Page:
This year’s selection of some 140 Nederburg Auction wines, smaller than in the past, is a clear reflection of the growing maturity evident in the wine industry, says renowned oenologist Duimpie Bayly, who was also one of the main judges responsible for choosing the wines that will come under the hammer of Stephan Welz in September.
A technical consultant and adviser to the wine industry who serves on key industry bodies, Bayly says: “The impact of the deregulation of the industry well over a decade ago is already manifested in some of the older reds from the late 1990’s and is materially apparent in more recent vintages. Greater international exchange of information and improved access to new viticultural techniques, the establishment of cooler wine-growing regions, improved matching of varietal with location, better fermentation procedures as well as a lighter touch in the cellar, have influenced many of the wines on offer this year. In the main, they express a consummate sophistication with great finesse.”
“I would say that common to virtually all is an elegance of structure complemented by pronounced but contained fruit expression.”
Referring to the vintage reds from the early 1990’s and some of the dessert and fortified wines that pre-date the re-entry of South Africa into international markets, he adds: “At the same time there are some venerable wines of outstanding quality that have excelled, even without the benefit of access to international research in viticulture and winemaking. True classics, they transcend trends and technology.”
Very stringent application of selection criteria, he stresses, meant that fewer than half the wines submitted this year were accepted. However, Bayly and his co-judges were particularly impressed by the quality of the red blends and the dexterity of local winemakers in working with newer varietals to South Africa like Mourvèdre and Sangiovese, found mostly in blends. He adds that the MCC sparkling wines were also of an exceptionally high standard.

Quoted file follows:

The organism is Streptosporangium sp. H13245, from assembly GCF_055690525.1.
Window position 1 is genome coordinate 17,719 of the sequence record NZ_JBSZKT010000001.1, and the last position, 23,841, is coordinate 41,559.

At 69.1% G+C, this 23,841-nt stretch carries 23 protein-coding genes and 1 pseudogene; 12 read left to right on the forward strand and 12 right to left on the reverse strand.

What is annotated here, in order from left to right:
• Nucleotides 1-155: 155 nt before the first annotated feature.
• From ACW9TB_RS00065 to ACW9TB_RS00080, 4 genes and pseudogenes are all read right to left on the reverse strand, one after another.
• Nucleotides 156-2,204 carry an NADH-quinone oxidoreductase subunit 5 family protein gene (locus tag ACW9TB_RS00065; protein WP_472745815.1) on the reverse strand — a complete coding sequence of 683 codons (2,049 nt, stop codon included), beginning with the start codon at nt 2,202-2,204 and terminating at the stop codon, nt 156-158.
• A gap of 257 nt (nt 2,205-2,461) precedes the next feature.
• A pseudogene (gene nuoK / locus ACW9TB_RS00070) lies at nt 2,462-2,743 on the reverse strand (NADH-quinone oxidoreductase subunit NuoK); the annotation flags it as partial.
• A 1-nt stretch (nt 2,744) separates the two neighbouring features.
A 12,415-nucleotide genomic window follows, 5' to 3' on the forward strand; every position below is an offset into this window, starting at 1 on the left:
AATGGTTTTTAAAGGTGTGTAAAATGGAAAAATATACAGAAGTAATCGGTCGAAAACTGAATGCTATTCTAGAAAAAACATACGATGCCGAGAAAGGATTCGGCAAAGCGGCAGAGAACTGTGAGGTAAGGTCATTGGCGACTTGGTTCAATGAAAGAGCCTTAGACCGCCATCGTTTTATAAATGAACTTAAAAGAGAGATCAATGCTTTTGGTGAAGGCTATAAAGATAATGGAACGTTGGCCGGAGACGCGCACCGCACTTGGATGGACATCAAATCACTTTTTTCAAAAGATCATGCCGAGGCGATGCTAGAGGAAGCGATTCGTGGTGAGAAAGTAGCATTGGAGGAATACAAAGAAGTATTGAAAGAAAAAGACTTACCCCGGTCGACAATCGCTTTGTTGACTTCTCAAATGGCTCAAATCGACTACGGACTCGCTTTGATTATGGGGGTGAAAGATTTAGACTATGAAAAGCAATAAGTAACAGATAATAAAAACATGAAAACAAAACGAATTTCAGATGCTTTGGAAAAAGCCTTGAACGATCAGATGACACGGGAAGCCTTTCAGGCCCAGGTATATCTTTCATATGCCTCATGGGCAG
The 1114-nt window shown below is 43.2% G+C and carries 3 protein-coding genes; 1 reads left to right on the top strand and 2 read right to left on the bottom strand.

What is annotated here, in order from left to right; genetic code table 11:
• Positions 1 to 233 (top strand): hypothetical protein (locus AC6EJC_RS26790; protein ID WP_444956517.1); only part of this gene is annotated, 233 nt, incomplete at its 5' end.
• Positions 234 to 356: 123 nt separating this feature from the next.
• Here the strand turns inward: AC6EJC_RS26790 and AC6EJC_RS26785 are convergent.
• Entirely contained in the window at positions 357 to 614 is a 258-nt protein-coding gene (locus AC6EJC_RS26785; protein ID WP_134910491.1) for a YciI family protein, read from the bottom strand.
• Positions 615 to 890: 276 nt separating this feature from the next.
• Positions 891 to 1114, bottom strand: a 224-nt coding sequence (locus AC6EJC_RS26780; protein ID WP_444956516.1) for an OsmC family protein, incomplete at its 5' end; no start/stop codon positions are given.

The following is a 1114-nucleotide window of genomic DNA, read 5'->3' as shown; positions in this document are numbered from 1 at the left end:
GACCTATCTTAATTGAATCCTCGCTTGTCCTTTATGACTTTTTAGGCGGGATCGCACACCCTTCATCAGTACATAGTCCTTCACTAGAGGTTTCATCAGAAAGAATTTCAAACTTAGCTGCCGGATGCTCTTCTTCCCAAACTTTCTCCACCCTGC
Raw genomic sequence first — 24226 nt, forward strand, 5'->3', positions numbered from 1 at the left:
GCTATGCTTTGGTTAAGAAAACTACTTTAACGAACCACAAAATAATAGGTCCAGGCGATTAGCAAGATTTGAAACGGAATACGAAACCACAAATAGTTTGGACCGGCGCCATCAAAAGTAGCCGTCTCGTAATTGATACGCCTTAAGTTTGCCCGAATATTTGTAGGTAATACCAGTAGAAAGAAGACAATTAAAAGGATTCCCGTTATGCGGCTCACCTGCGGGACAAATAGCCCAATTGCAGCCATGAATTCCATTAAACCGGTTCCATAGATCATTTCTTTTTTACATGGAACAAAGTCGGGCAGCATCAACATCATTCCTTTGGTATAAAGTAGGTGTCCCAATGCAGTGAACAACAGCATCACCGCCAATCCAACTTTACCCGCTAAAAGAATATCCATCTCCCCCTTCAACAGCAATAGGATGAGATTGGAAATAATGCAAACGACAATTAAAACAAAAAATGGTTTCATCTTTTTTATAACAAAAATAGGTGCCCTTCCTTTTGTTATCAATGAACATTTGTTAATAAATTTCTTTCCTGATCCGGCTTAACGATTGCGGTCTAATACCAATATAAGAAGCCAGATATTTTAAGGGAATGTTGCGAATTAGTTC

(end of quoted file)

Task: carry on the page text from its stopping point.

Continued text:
“It’s good to see so many fortified wines this year. With the renewed and growing interest in this category amongst many wine-producing countries, we are confident they will be well received.”
“The Pinotage’s also offer a very impressive showcasing of what this varietal is able to achieve when skilfully handled.”
According to Auction manager Christine Joubert, this year’s offering represents fewer than 70 producers, compared with 86 producers last year. New to the Auction are award-winning De Trafford Wines, Audacia Wines, Diemersdal Estate, Mont du Toit Kelder, Oak Valley Wines and Webersburg Wines. Stalwarts who have participated in every auction since its inception in 1975 and continue their uninterrupted run are Delheim, Groot Constantia, Overgaauw and Simonsig, in addition to the host, Nederburg.
Joubert is excited by the inclusion of new blood on the panel of judges who assisted in selecting the wines. Past participants are invited as a matter of course to serve on the judging panels as a way of introducing new palates to the appraisal process. “We are extremely fortunate to have many highly respected industry veterans evaluating the wines submitted. They provide continuity and experience. At the same time, younger producers, who have new and fresh ideas about wine and winemaking, were also represented. The combination has afforded us a well-balanced spectrum of views. Interestingly, there was very little difference of opinion about the wines identified for inclusion, despite any generational difference in perspective we might have anticipated.”
The catalogue with the full list of wines on offer will be available in July.
Last year’s Auction realised just under R7m.